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ISSN: 2332-2519
Journal of Astrobiology & Outreach
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Evidence to Clinch The Theory of Extraterrestrial Life

Chandra Wickramasinghe1,2,3*
1Buckingham Centre for Astrobiology (BCAB), Buckingham University, UK
2Institute for the Study of Panspermia and Astroeconomics, Gifu, Japan
3University of Peradeniya, Peradeniya, Sri Lanka
Corresponding Author : Wickramasinghe NC
Buckingham Centre for Astrobiology (BCAB)
Buckingham University, UK
Tel: +44-777-838-9243
E-mail: [email protected]
Received February 11, 2015; Accepted February 16, 2015; Published February 20, 2015
Citation: Chandra Wickramasinghe (2015) Evidence to Clinch the Theory of Extraterrestrial Life. Astrobiol Outreach 3:e107. doi: 10.4172/2332-2519.1000e107
Copyright: © 2015 Chandra Wickramasinghe. This is an open-access article distributed under the terms of the Creative Commons Attribution License, which permits unrestricted use, distribution, and reproduction in any medium, provided the original author and source are credited.
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New data may serve to bring about the long overdue paradigm shift from theories of Earth-centred life to life being a truly cosmic phenomenon. The theory that bacteria and viruses similar to those on Earth exist in comets, other planets and generally throughout the galaxy was developed as a serious scientific discipline from the early 1980’s [1-4]. Throughout the past three decades this idea has often been the subject of criticism, denial or even ridicule. Even though many discoveries in astronomy, geology and biology continued to provide supportive evidence for the theory of cosmic life, the rival theory of Earth-centered biology has remained deeply rooted in scientific culture. However, several recent developments are beginning to strain the credibility of the standard point of view.
The great abundance of highly complex organic molecules in interstellar clouds [5], the plentiful existence of habitable planets in the galaxy numbering over 100 billion and separated one from another just by a few light years [6], the extreme space-survival properties of bacteria and viruses -make it exceedingly difficult to avoid the conclusion that the entire galaxy is a single connected biosphere. The patterns of evolution of life found on the Earth are therefore likely to be repeated on countless planets, with each individual planetary environment selecting its genetic inheritance from a vast cosmic reservoir of genes. These ideas have been elaborated upon in several papers [7,8].
In this brief commentary I wish to draw attention to three new developments that make the switch from Earth-centred to cosmiccentred life imperative. Firstly, discoveries of living bacteria and biomorphs in the stratosphere which could not have been plausibly lofted from the Earth’s surface continue to point to their origin from cometary sources [9,10]. More work is needed of course to decisively clinch this matter, but the signs are already clear that our planet is by no means sealed from external biological contaminants. Secondly, new Rosetta data for Comet 67P/CG makes it increasingly difficult to avoid the conclusion that microbial life in the comet is indeed plentiful and could account for several of its salient features [11,12].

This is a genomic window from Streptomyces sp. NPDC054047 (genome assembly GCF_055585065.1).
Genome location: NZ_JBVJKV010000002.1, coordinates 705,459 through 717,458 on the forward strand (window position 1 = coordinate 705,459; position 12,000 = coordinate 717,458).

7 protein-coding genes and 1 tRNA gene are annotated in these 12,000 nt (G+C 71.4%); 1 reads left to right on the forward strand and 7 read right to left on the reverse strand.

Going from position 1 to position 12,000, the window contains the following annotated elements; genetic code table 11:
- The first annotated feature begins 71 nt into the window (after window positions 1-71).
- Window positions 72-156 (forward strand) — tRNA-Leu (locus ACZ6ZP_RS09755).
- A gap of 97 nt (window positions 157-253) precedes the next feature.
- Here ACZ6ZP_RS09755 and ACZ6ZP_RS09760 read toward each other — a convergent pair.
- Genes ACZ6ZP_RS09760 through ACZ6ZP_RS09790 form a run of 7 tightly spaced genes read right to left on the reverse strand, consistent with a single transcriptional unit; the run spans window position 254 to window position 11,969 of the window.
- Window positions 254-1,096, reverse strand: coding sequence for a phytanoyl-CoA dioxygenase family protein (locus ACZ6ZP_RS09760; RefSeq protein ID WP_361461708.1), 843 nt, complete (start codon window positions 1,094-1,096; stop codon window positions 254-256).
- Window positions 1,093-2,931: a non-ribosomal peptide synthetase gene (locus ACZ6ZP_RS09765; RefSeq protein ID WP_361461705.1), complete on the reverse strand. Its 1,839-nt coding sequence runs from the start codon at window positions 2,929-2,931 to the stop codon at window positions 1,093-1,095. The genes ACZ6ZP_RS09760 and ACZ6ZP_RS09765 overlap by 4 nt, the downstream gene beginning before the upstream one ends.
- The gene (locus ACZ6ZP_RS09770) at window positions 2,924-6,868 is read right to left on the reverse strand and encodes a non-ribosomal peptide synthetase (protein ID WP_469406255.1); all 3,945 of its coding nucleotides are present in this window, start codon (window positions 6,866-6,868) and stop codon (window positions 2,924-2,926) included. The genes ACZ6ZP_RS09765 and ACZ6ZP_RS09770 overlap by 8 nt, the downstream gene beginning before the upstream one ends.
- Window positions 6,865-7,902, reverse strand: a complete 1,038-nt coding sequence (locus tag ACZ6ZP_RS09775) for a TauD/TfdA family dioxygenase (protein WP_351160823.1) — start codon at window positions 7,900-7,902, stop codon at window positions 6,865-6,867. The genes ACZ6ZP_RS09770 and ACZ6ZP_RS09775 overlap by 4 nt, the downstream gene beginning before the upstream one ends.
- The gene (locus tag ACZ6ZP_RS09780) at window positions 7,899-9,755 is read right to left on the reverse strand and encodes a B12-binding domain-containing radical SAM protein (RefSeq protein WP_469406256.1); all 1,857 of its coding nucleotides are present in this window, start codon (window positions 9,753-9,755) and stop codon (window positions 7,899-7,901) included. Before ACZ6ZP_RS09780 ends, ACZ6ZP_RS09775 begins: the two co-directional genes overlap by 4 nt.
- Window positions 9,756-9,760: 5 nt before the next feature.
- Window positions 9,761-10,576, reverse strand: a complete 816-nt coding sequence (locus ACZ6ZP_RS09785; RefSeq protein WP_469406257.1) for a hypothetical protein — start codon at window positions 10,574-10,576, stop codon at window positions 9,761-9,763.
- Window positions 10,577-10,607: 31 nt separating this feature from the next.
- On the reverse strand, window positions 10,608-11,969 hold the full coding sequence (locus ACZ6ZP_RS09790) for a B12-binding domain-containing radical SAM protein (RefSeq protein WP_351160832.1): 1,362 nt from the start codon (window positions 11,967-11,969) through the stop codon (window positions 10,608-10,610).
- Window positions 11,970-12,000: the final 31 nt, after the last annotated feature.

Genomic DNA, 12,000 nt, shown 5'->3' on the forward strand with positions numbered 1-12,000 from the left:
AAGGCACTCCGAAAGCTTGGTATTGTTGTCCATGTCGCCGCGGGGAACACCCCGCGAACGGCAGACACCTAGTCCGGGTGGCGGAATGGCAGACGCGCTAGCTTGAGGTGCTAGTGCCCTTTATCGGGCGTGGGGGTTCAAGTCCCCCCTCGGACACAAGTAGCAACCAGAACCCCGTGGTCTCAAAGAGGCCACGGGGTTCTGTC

As far back as 1986 Hoyle and the present writer predicted a low albedo of comets based on the hypothesis of a biological comet [13]. When aqueous regions near the comet’s surface containing a suspension of microbial particles and sub-micron mineral dust evaporate in a low density cometary environment, loosely compacted factal structures are likely to build up into a surface layer. It is such a layer that can elegantly explain the low optical albedo < 0.06 found for comet Halley as well as comet 67P/C-G.
Observations of comet 67P/C-G have also borne out the prediction of a surface laden with complex organics in the form of a broad 3.3 micrometer absorption feature [13] in the spectrum of reflected light (Figure 1). The existence of organic/mineral dust complexes in particle collections that are fractal on scales of 10 micrometres to tens of nanometers is also indicated Rosetta’s COSIMA and MIDAS measurements [14,15] (Figure 2).
In conclusion it is worth noting here that the long-disputed discovery by Levin and Straat [16] of evidence of extant microbial life on Mars (in the Labelled Release experiment on the 1976 Viking probe) appears to have been finally vindicated, both by the discovery of organic molecules on the surface, and more dramatically by the recent discovery of time-variable spikes in methane observed by the Curiosity Rover [17] as displayed in Figure 3. Ongoing subsurface microbiology yielding methane as a metabolite is the simplest explanation of this data.
At long last the tide appears to have turned in favour of the idea if extraterrestial biology. However, if one still insists that life started in situ on the Earth and that comets could at best serve as deliverers of necessary organics and water, it may still be possible to accommodate the new facts provided ad hoc assumptions are made. The situation would be similar to the introduction of epicycles in the Ptolemaic theory that delayed the acceptance of a heliocentric planetary system. How many such epicycles would be needed for the second Copernican Revolution remains to be seen.
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